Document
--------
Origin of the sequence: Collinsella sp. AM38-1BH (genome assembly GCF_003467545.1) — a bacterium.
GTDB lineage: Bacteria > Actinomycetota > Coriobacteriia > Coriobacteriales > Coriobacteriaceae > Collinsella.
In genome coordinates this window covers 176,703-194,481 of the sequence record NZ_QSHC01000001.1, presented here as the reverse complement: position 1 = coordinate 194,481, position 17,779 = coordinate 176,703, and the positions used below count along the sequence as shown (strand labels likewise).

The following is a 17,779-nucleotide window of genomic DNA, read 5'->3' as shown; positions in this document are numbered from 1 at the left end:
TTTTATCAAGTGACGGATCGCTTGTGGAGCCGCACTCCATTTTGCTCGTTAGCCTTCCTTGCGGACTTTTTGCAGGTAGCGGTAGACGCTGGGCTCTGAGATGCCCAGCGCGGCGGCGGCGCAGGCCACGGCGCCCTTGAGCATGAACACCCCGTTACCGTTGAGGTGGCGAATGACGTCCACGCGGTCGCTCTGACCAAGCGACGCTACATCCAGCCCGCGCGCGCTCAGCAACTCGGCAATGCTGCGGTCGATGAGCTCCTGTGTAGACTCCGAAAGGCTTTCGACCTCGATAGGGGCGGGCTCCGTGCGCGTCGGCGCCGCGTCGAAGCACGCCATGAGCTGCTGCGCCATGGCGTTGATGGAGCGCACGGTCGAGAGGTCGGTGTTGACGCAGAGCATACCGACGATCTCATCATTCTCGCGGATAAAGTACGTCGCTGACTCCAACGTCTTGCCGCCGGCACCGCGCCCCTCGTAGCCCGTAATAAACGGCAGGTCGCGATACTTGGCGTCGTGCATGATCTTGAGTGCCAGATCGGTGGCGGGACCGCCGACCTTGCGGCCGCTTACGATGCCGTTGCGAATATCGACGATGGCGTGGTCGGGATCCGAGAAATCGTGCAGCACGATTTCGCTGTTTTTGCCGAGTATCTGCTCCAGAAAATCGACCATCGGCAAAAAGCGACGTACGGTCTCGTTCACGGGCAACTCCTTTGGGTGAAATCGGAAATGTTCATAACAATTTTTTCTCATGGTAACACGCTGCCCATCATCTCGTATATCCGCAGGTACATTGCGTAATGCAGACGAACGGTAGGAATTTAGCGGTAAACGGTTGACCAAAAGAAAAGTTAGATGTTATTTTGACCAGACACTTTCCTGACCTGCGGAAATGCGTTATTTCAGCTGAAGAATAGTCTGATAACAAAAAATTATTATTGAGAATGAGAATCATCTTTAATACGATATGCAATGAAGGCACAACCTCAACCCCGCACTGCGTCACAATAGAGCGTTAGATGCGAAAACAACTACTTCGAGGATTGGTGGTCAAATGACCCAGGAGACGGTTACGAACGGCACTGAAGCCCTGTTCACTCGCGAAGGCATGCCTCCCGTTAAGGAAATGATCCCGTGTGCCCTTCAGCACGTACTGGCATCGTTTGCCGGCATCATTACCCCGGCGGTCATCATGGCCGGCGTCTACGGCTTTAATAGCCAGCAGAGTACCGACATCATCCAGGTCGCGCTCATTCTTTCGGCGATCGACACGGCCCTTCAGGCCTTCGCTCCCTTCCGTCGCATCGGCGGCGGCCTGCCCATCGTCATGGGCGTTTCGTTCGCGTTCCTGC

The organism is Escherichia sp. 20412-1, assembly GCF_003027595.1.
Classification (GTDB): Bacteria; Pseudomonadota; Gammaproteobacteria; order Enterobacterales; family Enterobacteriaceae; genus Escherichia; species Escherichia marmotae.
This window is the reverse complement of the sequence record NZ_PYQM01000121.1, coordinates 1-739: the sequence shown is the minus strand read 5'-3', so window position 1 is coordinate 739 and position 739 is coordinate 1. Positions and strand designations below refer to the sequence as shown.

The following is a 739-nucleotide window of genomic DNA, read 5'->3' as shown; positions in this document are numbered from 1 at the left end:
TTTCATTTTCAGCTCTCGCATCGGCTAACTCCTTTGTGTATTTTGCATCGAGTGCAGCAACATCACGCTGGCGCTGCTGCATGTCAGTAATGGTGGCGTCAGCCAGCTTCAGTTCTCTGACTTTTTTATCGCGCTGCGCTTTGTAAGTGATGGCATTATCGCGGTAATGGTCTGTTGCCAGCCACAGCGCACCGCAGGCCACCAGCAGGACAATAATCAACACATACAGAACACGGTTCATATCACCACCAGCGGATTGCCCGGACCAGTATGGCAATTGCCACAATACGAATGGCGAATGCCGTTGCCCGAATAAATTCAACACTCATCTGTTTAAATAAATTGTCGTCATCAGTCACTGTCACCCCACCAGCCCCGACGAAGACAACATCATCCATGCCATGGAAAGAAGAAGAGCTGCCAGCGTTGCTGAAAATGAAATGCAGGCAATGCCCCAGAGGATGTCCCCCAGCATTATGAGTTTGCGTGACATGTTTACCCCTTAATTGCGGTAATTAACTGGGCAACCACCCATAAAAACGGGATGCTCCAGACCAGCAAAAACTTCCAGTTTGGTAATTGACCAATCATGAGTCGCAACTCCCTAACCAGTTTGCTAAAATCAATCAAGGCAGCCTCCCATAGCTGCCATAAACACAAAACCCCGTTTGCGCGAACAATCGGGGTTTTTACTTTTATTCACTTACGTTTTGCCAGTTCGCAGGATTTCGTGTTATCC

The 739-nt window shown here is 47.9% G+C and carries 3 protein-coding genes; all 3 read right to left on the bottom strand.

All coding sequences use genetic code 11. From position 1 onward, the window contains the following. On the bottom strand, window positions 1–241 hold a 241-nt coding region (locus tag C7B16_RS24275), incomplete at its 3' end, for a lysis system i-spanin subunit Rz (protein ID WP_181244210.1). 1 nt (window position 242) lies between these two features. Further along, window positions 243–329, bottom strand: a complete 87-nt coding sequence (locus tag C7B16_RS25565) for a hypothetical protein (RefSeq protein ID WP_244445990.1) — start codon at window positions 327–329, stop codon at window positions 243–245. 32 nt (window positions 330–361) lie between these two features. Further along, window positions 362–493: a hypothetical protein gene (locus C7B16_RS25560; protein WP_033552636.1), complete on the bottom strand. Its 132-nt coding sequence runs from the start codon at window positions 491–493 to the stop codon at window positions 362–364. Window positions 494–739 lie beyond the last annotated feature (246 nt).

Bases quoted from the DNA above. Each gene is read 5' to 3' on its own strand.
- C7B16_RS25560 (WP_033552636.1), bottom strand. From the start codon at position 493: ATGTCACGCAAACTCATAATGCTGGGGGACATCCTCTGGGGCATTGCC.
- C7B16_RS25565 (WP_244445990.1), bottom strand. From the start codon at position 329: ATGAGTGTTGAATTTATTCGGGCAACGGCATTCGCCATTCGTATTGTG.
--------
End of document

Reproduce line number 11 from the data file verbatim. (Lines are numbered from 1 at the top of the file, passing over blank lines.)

The 739-nt window shown here is 47.9% G+C and carries 3 protein-coding genes; all 3 read right to left on the bottom strand.